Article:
(Edmonton) A University of Alberta researcher's star is rising thanks to her idea to detect deadly pathogens such as E. coli using a paper device only slightly larger than a postage stamp.
Frdrique Deiss, a post-doctoral fellow in the Faculty of Science, is working on ways to help detect food- and water-borne pathogens using a paper-based diagnostic tool that could be used anywhere, including developing countries. The idea earned the electrochemist $112,000 in research funding from Grand Challenges Canada after being selected as one of their Stars in Global Health.
Pediatrics researcher Michael Hawkes also received $112,000 from the federally funded Grand Challenges Canada, which supports "bold ideas with big impact in global health." Hawkes aims to develop a finger-prick blood biomarker to replace chest X-rays for diagnosing pneumonia.
For the next 18 months, Deiss will be working at the U of A and with farmers near Nairobi, Kenya, in collaboration with the International Livestock Research Institute, to develop and test a prototype that provides an affordable method for detecting pathogens such as salmonella or E. coli, which can be present in raw milk, on equipment, or in water or waste water.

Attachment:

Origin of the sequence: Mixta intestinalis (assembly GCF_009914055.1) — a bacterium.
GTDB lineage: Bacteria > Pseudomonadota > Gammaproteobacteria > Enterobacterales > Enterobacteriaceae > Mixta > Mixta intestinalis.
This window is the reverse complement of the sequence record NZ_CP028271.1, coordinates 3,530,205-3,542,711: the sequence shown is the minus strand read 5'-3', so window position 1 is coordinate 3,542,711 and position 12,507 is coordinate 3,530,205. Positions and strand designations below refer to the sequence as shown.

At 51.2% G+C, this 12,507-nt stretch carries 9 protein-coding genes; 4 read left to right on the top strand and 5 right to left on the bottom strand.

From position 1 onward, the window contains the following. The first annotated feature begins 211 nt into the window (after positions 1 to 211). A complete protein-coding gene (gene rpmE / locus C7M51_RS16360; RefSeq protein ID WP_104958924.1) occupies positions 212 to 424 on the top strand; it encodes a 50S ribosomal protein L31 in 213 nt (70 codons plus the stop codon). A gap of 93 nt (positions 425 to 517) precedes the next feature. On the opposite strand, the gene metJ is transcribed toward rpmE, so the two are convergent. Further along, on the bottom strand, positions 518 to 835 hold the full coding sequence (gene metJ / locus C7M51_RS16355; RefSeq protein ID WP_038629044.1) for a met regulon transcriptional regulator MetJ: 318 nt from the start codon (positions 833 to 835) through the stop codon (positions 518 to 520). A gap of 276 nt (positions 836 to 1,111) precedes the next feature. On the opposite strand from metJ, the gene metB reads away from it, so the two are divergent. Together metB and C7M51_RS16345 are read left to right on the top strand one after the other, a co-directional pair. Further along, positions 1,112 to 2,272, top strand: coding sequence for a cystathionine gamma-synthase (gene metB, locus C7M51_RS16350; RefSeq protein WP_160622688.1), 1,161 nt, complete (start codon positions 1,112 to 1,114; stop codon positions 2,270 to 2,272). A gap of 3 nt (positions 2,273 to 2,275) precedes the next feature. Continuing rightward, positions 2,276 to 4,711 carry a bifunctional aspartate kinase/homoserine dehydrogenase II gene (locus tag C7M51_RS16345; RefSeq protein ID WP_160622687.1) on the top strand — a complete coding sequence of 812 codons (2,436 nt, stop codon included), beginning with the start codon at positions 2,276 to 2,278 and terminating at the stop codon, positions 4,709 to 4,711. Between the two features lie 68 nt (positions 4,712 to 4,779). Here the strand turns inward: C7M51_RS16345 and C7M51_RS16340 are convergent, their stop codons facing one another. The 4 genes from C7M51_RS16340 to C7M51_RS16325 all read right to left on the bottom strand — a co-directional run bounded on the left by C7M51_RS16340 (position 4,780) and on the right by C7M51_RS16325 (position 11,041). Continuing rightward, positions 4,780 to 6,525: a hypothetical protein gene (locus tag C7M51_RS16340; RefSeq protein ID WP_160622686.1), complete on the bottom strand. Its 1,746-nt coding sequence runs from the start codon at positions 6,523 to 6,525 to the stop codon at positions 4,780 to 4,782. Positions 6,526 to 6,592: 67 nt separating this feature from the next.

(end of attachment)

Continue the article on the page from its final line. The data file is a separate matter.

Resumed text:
"Some areas do not have the infrastructure to do this kind of monitoring all the time. These devices are simple and sensible enough to use that farmers could almost do the tests themselves, and test every day rather than once a week or even more sporadically," said Deiss, who is working in the lab of Ratmir Derda.
Deiss met Derda, also a past Star in Global Health, when they were post-doctoral researchers at Harvard University. When presented with an opportunity to join his lab in the U of A's Department of Chemistry, she took it.
"When I visited the U of A and toured the lab and the Centennial Centre for Interdisciplinary Science, I thought, 'Wow, this is a university where I would have the opportu
|Contact: Bryan Alary|
University of Alberta